On 25th April 2019 the House of Lords debated a Motion from Lord Gilbert of Panteg, “That this House takes note of the Report from the Communications Committee UK advertising in a digital age (1st Report, HL Paper 116).” The Bishop of Durham, Rt Revd Paul Butler, spoke in the debate:
The Lord Bishop of Durham: My Lords, I also thank the noble Lord, Lord Gilbert of Panteg, and the committee for the report, which made for fascinating reading. My friend the right reverend Prelate the Bishop of Chelmsford sends his apologies for not being in his place today; he is elsewhere in the world with the most reverend Primate the Archbishop of Canterbury, and so asked me to address one or two matters. I take complete responsibility for what I say, although he said that I must talk about self-regulation.
We all love digital; at least, most of us do. We love its possibilities. I do not go anywhere without my phone, frankly: I keep looking at it and I get bombarded with adverts through it. It was not planned but, yesterday evening, as it happens, I watched a lecture from a two-day conference for theologians being held in Durham this week, entitled “Missio Dei in a digital age”. Maggi Dawn, a British theologian based at Yale University, tracked the history of the impact of digital on Christian mission. She said this about how we handle digital:
“We need to recognise both the glorious possibilities of digital and its profound brokenness”.
Her point was that although digital is wonderful, with glorious possibilities we must use to the full, we must not fail to recognise its profound brokenness because it is infected by human beings, who make all kinds of mistakes in their use of things. Continue reading “Bishop of Durham raises impact on children of digital advertising”
On 8th April 2019 a Government statement on new proposals for online safety was repeated in the House of Lords. The Bishop of London, Rt Revd Sarah Mullally, welcomed the proposals and asked a follow-up question about international cooperation:
The Lord Bishop of London: My Lords, I add my voice to those of my friends, the right reverend Prelates who sit on these Benches, who have welcomed this White Paper as a first step. Many of the platforms that would fall under the proposed regulator are based overseas. I hope that the proposals set out in the White Paper will give sufficient power to any regulator to hold these and future international companies to account.
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On 11th January 2018 the House of Lords debated a motion from Baroness Kidron “That this House takes note of the role played by social media and online platforms as news and content publishers.” The Bishop of Gloucester spoke in the debate:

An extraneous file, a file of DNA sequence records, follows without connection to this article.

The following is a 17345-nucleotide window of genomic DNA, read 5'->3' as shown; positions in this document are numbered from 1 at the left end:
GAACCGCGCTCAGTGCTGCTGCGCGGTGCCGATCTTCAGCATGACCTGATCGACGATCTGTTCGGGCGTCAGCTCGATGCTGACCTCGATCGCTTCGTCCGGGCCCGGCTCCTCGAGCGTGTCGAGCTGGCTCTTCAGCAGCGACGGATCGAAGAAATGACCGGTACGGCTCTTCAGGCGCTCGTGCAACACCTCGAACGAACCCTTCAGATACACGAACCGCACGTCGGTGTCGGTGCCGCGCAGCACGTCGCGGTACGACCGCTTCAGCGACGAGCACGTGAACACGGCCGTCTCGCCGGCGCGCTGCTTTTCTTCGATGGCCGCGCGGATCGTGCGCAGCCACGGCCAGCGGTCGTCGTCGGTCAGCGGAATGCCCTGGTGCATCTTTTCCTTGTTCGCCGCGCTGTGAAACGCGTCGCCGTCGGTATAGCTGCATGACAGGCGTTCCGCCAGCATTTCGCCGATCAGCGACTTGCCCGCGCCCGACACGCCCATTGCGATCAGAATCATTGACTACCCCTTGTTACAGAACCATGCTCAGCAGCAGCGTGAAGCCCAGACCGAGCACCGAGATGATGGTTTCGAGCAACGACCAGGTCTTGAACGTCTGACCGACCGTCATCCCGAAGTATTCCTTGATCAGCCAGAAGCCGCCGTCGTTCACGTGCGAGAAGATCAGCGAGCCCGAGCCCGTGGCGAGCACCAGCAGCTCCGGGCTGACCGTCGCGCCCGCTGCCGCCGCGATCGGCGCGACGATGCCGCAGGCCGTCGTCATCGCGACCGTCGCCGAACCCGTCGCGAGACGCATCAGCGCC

The Lord Bishop of Gloucester: My Lords, I thank the noble Baroness, Lady Kidron, for obtaining this debate. I, too, thank her for her tireless work in this area.
Social media and online platforms now play an enormous role in shaping national dialogue and accepted social standards. In my visits to primary schools and secondary schools in the diocese of Gloucester, I have spent time talking with children about social media, and I affirm all that is good. Yet, as children progress to secondary school, their view of themselves and the world is increasingly being shaped by social media and online platforms. Young people are receiving strong messages about worth being about looking a certain way and about success being measured in online likes. Furthermore, their fears about the world they are growing up in are being fuelled by what they read online. Continue reading “Bishop of Gloucester urges greater requirements for online platforms to identify and remove harmful content”
On 1st December 2016, Baroness Howe of Idicote led a short debate in the Lords to ask the Government “what steps they are taking in order to achieve compliance with the new European Union net-neutrality Connected Continent requirements in such a way that United Kingdom adult content filtering regimes can be maintained in order to help keep children safe online.” The Rt Revd Dr Peter Forster, Bishop of Chester, took part in the debate.
The Lord Bishop of Chester: My Lords, the House should be deeply grateful indeed to the noble Baroness, Lady Howe, for her persistence in bringing before us the difficult issue of online safety, particularly as it affects our children. I must say, the thickness of the plot as she set it out in her opening speech would be a credit to Agatha Christie herself in this particular aspect of it. We will be returning to the broader aspects when the Digital Economy Bill comes before us shortly. I believe that there is also a forthcoming report by the Communications Select Committee on children and the internet.